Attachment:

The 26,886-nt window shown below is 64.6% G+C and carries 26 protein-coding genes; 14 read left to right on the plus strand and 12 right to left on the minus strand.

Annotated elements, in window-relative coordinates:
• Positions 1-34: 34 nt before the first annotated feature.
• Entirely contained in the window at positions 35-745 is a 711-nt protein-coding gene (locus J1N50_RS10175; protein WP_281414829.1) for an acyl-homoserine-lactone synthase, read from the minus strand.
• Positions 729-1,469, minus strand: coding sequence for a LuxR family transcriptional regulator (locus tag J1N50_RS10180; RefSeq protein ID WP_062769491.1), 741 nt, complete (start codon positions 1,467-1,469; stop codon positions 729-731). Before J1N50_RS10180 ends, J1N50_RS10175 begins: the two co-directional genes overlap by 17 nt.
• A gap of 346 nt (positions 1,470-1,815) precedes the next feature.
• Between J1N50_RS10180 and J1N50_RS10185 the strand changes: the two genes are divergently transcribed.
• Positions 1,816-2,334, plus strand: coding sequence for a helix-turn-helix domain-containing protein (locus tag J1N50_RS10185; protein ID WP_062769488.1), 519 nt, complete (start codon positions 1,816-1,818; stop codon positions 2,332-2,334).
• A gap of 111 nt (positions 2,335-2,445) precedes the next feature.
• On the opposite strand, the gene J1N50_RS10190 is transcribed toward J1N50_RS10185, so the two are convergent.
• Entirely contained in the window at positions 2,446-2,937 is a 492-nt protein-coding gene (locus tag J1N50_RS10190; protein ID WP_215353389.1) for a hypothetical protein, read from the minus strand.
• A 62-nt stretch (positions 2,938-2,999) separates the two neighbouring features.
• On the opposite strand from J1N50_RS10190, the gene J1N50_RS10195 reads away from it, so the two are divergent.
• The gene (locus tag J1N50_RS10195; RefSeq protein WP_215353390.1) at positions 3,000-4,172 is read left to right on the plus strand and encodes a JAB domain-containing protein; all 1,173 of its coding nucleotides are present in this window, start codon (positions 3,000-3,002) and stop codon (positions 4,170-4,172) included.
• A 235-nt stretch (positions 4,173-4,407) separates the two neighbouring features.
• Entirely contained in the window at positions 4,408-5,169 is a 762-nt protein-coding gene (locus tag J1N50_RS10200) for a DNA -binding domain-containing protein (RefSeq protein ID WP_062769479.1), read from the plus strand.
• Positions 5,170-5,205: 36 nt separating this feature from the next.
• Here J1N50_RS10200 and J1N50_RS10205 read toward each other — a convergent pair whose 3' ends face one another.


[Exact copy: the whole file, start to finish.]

The 26,886-nt window shown below is 64.6% G+C and carries 26 protein-coding genes; 14 read left to right on the plus strand and 12 right to left on the minus strand.

Annotated elements, in window-relative coordinates:
• Positions 1-34: 34 nt before the first annotated feature.
• Entirely contained in the window at positions 35-745 is a 711-nt protein-coding gene (locus J1N50_RS10175; protein WP_281414829.1) for an acyl-homoserine-lactone synthase, read from the minus strand.
• Positions 729-1,469, minus strand: coding sequence for a LuxR family transcriptional regulator (locus tag J1N50_RS10180; RefSeq protein ID WP_062769491.1), 741 nt, complete (start codon positions 1,467-1,469; stop codon positions 729-731). Before J1N50_RS10180 ends, J1N50_RS10175 begins: the two co-directional genes overlap by 17 nt.
• A gap of 346 nt (positions 1,470-1,815) precedes the next feature.
• Between J1N50_RS10180 and J1N50_RS10185 the strand changes: the two genes are divergently transcribed.
• Positions 1,816-2,334, plus strand: coding sequence for a helix-turn-helix domain-containing protein (locus tag J1N50_RS10185; protein ID WP_062769488.1), 519 nt, complete (start codon positions 1,816-1,818; stop codon positions 2,332-2,334).
• A gap of 111 nt (positions 2,335-2,445) precedes the next feature.
• On the opposite strand, the gene J1N50_RS10190 is transcribed toward J1N50_RS10185, so the two are convergent.
• Entirely contained in the window at positions 2,446-2,937 is a 492-nt protein-coding gene (locus tag J1N50_RS10190; protein ID WP_215353389.1) for a hypothetical protein, read from the minus strand.
• A 62-nt stretch (positions 2,938-2,999) separates the two neighbouring features.
• On the opposite strand from J1N50_RS10190, the gene J1N50_RS10195 reads away from it, so the two are divergent.
• The gene (locus tag J1N50_RS10195; RefSeq protein WP_215353390.1) at positions 3,000-4,172 is read left to right on the plus strand and encodes a JAB domain-containing protein; all 1,173 of its coding nucleotides are present in this window, start codon (positions 3,000-3,002) and stop codon (positions 4,170-4,172) included.
• A 235-nt stretch (positions 4,173-4,407) separates the two neighbouring features.
• Entirely contained in the window at positions 4,408-5,169 is a 762-nt protein-coding gene (locus tag J1N50_RS10200) for a DNA -binding domain-containing protein (RefSeq protein ID WP_062769479.1), read from the plus strand.
• Positions 5,170-5,205: 36 nt separating this feature from the next.
• Here J1N50_RS10200 and J1N50_RS10205 read toward each other — a convergent pair whose 3' ends face one another.